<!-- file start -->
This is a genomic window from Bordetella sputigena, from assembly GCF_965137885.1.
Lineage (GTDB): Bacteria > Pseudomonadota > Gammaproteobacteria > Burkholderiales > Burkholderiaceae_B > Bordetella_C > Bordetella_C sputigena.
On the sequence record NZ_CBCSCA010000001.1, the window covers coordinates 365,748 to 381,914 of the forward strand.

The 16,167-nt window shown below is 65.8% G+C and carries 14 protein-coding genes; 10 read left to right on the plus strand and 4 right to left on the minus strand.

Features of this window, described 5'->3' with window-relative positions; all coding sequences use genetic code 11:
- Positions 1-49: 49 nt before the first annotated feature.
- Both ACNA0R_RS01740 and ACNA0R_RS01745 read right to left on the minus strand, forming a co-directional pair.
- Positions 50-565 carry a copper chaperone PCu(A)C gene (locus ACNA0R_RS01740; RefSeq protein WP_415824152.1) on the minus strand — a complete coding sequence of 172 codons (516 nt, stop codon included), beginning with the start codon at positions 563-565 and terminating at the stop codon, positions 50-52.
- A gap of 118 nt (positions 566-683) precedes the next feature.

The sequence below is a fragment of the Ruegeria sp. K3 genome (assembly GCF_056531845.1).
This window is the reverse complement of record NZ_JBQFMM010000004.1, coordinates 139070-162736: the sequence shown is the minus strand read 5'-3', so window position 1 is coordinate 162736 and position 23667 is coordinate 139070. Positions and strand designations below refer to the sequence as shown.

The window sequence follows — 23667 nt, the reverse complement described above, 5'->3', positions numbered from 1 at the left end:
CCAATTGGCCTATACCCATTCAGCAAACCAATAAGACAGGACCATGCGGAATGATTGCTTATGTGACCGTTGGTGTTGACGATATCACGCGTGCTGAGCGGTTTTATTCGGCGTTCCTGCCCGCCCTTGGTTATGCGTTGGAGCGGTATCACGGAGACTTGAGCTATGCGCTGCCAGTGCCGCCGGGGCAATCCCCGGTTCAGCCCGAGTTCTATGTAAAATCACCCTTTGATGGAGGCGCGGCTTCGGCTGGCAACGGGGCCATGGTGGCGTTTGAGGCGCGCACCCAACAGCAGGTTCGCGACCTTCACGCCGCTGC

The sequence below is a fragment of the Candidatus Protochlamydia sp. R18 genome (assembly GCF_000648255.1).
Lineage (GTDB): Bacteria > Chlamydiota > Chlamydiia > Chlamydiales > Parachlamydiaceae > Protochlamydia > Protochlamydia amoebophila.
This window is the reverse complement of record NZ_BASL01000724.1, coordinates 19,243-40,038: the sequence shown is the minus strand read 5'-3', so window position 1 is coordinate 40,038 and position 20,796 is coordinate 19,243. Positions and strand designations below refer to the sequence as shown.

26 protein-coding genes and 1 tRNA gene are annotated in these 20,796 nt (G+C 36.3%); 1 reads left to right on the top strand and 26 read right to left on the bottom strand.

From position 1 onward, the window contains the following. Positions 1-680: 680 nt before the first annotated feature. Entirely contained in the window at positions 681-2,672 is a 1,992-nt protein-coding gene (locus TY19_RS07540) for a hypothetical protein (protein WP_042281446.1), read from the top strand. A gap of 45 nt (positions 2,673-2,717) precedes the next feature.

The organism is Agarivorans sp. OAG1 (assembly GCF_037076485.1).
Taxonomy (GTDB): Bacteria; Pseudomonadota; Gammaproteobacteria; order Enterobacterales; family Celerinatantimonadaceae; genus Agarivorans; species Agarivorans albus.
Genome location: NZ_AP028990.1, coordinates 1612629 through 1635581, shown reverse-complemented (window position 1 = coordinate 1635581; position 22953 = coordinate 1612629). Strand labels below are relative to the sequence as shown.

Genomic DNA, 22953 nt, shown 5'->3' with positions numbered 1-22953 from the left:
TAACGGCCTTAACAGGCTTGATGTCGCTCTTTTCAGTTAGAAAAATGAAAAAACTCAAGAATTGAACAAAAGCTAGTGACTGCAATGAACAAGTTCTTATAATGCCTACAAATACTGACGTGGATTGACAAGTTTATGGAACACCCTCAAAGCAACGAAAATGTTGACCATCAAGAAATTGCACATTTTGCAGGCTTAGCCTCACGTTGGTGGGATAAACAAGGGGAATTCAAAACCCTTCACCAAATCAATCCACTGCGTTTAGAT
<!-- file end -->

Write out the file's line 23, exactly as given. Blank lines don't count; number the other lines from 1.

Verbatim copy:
TAACGGCCTTAACAGGCTTGATGTCGCTCTTTTCAGTTAGAAAAATGAAAAAACTCAAGAATTGAACAAAAGCTAGTGACTGCAATGAACAAGTTCTTATAATGCCTACAAATACTGACGTGGATTGACAAGTTTATGGAACACCCTCAAAGCAACGAAAATGTTGACCATCAAGAAATTGCACATTTTGCAGGCTTAGCCTCACGTTGGTGGGATAAACAAGGGGAATTCAAAACCCTTCACCAAATCAATCCACTGCGTTTAGAT